OnePlus have stuck with the Qualcomm Snapdragon 865 instead of going for the Snapdragon 865+ chip. The costs are no secret, and to be fair, there was no need to upgrade from the SD865 anyway. What you get are two variants—8GB RAM and 128GB storage or 12GB RAM and 256GB storage. The OnePlus 8T line-up is simpler as far as the variants go, and that is a welcome change. These are flagship specs, and the OnePlus 8T also responds in the same manner. Performance is mighty quick, and a lot of the effort is also put in by the fast UFS 3.1 type storage. This phone also has the Qualcomm X55 5G modem, which means the OnePlus 8T is 5G when the networks do become available in India. I had mentioned it earlier, and I’ll say it again—the extra space that moving the camera module has opened up, has been well utilized for the larger vapour chamber and the cooling system. Even when stressed, the back of the OnePlus 8T barely gives a whiff of any lukewarm temperature.

There is also the software side of things that has made a world of difference. With OxygenOS 11 and Android 11 on board, the OnePlus 8T becomes one of the first phones to run the latest Android iteration out of the box. The interface pf OxygenOS has been given a significant overhaul. You may not realise the changes at first glance on the home screen or the app drawer but delve a bit deeper and you’ll see what is new. There are new animations that’ll show up, there is more of white (or black, depending on the theme) space in the OnePlus apps and there is also the new Always On Display mode. The changes in the layout and the more breathing space for the on-screen elements can be seen in the Gallery app, that now shows new larger font sizes and tabs for photos, collections and the explore curations. Go to the clock app to set an alarm, and a newer and cleaner interface awaits you there. The Settings app also gets a new interior design.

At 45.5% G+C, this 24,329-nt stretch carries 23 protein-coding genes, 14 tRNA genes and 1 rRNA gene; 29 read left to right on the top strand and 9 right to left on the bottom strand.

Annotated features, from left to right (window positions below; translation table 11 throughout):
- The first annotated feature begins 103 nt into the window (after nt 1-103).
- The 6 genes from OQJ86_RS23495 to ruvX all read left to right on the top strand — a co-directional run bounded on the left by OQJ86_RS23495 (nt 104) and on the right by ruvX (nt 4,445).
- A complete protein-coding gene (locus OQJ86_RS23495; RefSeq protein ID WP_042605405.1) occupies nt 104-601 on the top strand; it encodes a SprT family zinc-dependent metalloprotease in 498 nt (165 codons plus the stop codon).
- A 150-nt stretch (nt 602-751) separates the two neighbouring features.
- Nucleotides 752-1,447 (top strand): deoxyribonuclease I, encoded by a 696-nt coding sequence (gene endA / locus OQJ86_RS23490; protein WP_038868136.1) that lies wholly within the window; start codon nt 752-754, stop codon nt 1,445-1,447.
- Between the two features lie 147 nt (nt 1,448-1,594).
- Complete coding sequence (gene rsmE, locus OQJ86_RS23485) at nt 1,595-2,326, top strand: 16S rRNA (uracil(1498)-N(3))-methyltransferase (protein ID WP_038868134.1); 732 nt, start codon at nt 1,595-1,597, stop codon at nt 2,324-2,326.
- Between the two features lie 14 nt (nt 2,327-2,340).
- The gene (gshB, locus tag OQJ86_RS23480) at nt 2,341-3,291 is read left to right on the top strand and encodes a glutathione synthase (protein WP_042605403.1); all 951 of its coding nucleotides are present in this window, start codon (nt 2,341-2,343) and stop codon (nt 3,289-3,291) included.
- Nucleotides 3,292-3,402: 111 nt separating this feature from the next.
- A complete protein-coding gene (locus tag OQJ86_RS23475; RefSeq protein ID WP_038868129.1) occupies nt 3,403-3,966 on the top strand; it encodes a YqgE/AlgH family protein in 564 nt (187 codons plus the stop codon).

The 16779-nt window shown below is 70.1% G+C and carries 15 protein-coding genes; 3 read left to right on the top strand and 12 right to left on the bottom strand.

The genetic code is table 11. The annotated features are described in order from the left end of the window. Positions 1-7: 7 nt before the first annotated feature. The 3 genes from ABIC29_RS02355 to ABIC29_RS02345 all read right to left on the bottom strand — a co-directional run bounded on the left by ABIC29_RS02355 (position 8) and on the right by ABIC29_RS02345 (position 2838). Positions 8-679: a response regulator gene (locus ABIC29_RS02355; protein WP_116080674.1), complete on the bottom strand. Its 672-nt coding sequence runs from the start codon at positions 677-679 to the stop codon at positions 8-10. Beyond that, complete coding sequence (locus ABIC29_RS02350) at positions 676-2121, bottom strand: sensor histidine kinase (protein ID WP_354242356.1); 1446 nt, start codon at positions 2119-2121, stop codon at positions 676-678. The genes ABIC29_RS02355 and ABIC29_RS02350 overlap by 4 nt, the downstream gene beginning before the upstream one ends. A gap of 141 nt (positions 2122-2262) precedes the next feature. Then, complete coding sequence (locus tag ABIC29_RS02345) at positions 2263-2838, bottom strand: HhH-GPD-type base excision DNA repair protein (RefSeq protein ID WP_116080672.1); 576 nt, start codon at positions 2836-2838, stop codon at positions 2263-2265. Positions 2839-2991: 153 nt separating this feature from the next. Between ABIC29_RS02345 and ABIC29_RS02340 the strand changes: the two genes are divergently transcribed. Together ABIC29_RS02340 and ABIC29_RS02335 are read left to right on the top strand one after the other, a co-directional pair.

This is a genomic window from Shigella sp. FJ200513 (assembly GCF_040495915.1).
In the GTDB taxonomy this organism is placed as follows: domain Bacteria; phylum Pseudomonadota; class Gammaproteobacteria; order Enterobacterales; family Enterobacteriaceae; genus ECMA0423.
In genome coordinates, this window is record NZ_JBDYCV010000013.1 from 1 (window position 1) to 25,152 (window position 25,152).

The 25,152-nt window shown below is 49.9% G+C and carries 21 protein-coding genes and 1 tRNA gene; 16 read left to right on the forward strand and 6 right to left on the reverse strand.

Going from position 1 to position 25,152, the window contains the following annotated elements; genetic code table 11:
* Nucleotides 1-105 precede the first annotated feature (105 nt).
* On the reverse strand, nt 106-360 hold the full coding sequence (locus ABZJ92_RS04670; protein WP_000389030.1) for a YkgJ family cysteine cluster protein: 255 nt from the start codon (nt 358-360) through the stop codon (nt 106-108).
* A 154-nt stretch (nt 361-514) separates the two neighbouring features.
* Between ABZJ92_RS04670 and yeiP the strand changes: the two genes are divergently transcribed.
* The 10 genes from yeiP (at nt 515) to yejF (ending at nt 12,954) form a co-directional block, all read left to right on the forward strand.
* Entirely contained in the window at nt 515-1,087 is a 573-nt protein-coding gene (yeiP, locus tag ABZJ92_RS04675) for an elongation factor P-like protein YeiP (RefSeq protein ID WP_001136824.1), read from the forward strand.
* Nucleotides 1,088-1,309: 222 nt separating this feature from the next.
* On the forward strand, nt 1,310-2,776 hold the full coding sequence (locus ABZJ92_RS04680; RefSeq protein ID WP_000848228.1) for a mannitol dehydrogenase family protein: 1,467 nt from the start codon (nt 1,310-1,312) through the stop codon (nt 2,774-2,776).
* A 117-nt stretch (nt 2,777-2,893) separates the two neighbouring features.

Always on Display isn’t exactly a new thing, but since OnePlus took their time with this, expectations were high. It is a good start to see as many as 11 AOD options that you can choose from. There is the Insight option too, which shows you how many times you have unlocked the phone recently. This is a gentle nudge to worry about your wellbeing, digital or real. The options that you have, are visually quite appealing for sure.

Since this is Android 11, long pressing the power button opens the power options screen that lets you power down the OnePlus 8T or control your smart home devices—smart lights, smart speakers, smart air purifiers and so on. Convenient, and this was one of Android 11’s big UI changes this year. But to be honest, that’s not really where you’d expect to go to control smart home devices.

You’ll Not Find Many Chances To Criticize The Camera

The OnePlus 8T gets a quad camera setup at the back. There is the 48-megapixel Sony IMX586 sensor, paired with a 16-megapixel ultra-wide camera which is a Sony IMX141, a 5-megapixel macro camera and a 2-megapixel monochrome lens. The addition, compared with the OnePlus 8, is the new 5-megapixel macro camera. As a foundation, this is as solid as it gets for phones in this price range. Incidentally, the ultra-wide camera at 123-degrees is the widest there has ever been on a OnePlus phone, thus far. The OnePlus 8 and the OnePlus 8 Pro covered 116-degrees while the OnePlus Nord did 119-degrees. More is better, isn’t it?

As for the camera, the camera app and the interface remain largely what we have seen on OnePlus phones thus far, which means you will have most options and settings where you knew they’d be. For me, it was more about reaching out and switching from the default 12-megapixel mode to the 48-megapixel mode. Yes, the compromise is the loss of zoom, but I’d take that any day for the additional detailing that is on offer. I noticed that the whites are also purer in this mode compared with the default 12-megapixel mode, which in turns happens to be slightly warmer in a lot of photos. Neither is a problem, and with so much detailing available, you will have a lot of flexibility with edits and filters later.